It is also twice as likely that pregnant women with Covid symptoms will give birth to premature babies.

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    HOSPITAL STAFF ‘MAY HAVE ACCIDENTALLY KILLED COVID PATIENTS AFTER ERRORS WITH VENTILATOR FILTERS’ IN PACKED ICU WARDS

    It comes amid claims medics used the wrong filters in a “cluster” of similar incidents involving the life-saving breathing system filters.

    An inquest will now investigate the deaths of two patients at the London Nightingale Hospital in April last year after the East London Coroner issued a warning about the risk of future fatalities.

    It is feared Kishorkumar Patel and Kofi Aning, 66, passed away at the temporary hospital while suffering from Covid after the wrong filters were used inside their intensive care ventilators.

    The incidents have raised concerns regarding the awareness of ICU staff as they work through packed wards throughout the pandemic.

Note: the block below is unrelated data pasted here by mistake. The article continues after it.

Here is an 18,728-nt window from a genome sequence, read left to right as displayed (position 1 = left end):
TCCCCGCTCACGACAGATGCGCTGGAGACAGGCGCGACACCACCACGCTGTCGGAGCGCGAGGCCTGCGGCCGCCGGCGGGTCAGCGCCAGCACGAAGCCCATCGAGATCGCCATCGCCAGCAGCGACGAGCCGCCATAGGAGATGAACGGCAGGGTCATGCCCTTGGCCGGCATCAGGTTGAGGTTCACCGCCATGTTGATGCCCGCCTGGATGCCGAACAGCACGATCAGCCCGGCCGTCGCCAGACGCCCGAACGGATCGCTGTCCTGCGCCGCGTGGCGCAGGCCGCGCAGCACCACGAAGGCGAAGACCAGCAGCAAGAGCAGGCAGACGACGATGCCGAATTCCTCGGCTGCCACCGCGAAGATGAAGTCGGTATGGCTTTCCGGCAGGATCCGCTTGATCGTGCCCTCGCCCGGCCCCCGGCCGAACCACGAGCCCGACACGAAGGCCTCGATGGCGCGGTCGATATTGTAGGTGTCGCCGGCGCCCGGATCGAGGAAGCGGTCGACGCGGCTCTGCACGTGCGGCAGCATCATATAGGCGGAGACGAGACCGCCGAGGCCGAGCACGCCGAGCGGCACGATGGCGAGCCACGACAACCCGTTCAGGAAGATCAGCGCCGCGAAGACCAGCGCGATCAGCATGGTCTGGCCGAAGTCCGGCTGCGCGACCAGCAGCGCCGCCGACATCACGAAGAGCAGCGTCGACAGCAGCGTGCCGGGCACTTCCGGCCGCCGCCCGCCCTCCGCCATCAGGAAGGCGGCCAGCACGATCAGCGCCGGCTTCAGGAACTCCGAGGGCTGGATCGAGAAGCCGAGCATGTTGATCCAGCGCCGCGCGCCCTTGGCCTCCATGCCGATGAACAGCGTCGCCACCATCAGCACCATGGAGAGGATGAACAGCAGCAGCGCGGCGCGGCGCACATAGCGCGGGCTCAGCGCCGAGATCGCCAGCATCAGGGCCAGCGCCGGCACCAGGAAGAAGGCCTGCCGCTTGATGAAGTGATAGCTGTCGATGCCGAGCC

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    MASK FORCE

    Brits will be “expected” to wear masks in indoors and enclosed spaces, vaccines minister Nadhim Zahawi revealed yesterday.

    Face coverings will no longer be mandatory from July 19 once all Covid curbs are lifted.

    Boris Johnson is expected to confirm tomorrow that all remaining restrictions will be lifted on Freedom Day.

    Last week, the PM said masks would become a “personal choice” as he tore up laws making them a legal requirement on buses, trains, and in shops and other indoor venues.